23 June 2015
MARUAH has submitted 2 reports to the United Nations, as part of the Universal Periodic Review (UPR) process.
The 1st report, a joint submission involving several NGOs, highlights concerns and recommendations covering all areas, including political-security, economic, and socio-cultural domains.
The 2nd report, a MARUAH submission, focuses on electoral systems, death penalty, and preventive detention without trial.
The reports can be accessed below.
Singapore will undergo it’s 2nd UPR session in Jan/Feb 2016. More details on the UPR process can be found at the link below.
5 June 2015
During the recent Shangri La Dialogue, Prime Minister Lee Hsien Loong mentioned the Rohingya crisis and how it “…requires a response at the source, and not just at sea. It also requires countries to act decisively against the traffickers and put a stop to this organised racket.”
MARUAH agrees with Prime Minister Lee and urges our ASEAN nations to find a long-term solution to the displacement of the Rohingyas. This is especially urgent, in light of the recent discovery of mass graves in Malaysia and Thailand. This is in addition to the suffering we see on the boats at sea.
As mentioned earlier, the Rohingyas, according to many historical accounts, have been part of the Burmese landscape from as far back as the 15th Century. They are a part of ASEAN and cannot be evicted from the collective consciousness and community of ASEAN.
Myanmar/Burma cannot continue to deny their existence by making them stateless or by not wanting to discuss on matters related to the Rohingyas if the ‘R’ word is used. It is time for Myanmar/Burma to show compassion and respect for a people who have been in their midst for a long time. It is also time for ASEAN to act collectively and ask for measures from Myanmar/Burma and support the efforts of the country as it tries to resolve the Rohingya issue.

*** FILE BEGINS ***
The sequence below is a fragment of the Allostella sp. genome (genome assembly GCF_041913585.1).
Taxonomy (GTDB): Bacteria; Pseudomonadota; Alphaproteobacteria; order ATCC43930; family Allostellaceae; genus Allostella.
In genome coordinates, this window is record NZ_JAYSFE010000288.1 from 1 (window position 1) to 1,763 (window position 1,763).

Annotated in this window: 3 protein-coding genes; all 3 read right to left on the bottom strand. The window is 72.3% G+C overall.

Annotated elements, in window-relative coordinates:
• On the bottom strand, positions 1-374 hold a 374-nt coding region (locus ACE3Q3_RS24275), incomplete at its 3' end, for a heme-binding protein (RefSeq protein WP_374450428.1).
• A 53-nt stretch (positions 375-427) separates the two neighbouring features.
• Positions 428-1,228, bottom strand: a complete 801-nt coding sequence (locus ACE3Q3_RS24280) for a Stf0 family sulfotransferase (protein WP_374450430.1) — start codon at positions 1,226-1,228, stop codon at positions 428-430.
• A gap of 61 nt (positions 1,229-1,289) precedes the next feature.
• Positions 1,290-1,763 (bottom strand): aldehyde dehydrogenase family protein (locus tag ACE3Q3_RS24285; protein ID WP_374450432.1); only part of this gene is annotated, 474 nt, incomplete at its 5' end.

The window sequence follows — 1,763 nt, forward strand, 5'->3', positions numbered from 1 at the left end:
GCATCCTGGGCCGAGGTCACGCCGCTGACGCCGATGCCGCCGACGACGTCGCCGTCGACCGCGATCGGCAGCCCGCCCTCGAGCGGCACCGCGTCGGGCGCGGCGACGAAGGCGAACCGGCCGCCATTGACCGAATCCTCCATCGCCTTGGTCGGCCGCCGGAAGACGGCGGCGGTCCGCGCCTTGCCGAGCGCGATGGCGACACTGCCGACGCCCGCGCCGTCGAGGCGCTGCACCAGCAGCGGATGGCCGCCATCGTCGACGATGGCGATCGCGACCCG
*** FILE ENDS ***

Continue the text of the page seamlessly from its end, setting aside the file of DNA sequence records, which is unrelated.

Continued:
MARUAH believes one of the significant steps ASEAN states can take to protect the rights of the Rohingyas and other refugees is to sign the 1951 Refugee Convention, which says the rights of refugee have to be upheld “without discrimination as to race, religion or country of origin.”
At this junction in ASEAN’s growth as a community, it is imperative that we begin implementing long-term solutions to transnational problems.
We cannot allow the degradation of any ASEAN individual or group’s dignity.
30 April 2015
Today – 30 April 2015 – as Amos Yee made his way to court, a stranger went up to him and struck him across the face.
MARUAH strongly condemns this act of violence and intimidation. This is not the way a mature and civilised society deals with opinions and opinion-makers. Prior to this confrontation, there had already been threats of violence made against Amos Yee. This recent incident suggests that such threats and actions dehumanise a person and validate acts of victimisation against him. We may disagree with the views, the approach and the stances taken by Amos Yee. But it does not give us the right to inflict violence on him. Read the rest of this entry »
23 April 2015
23rd April 2015
Books, be they physical or digital, are irreplaceable gateways to information. In light of the expanding discourse on the freedom of expression, it is crucial that we examine who holds the key to these gateways. On this World Book and Copyright Day, we should begin examining the issue of accessibility of books across different subject matters.
Singaporeans are fortunate to have modern libraries, fitted with up-to-date facilities. It is easy to search for books from the kiosks at the libraries and to use the rooms in the libraries for various events.
We are happy to note that the National Library Board (NLB), in partnership with other organisations, has established various programmes to promote reading. However, as last year’s debacle over the removal of three children’s books with homosexual themes from the library shows, the distribution of books is not a level playing field. Read the rest of this entry »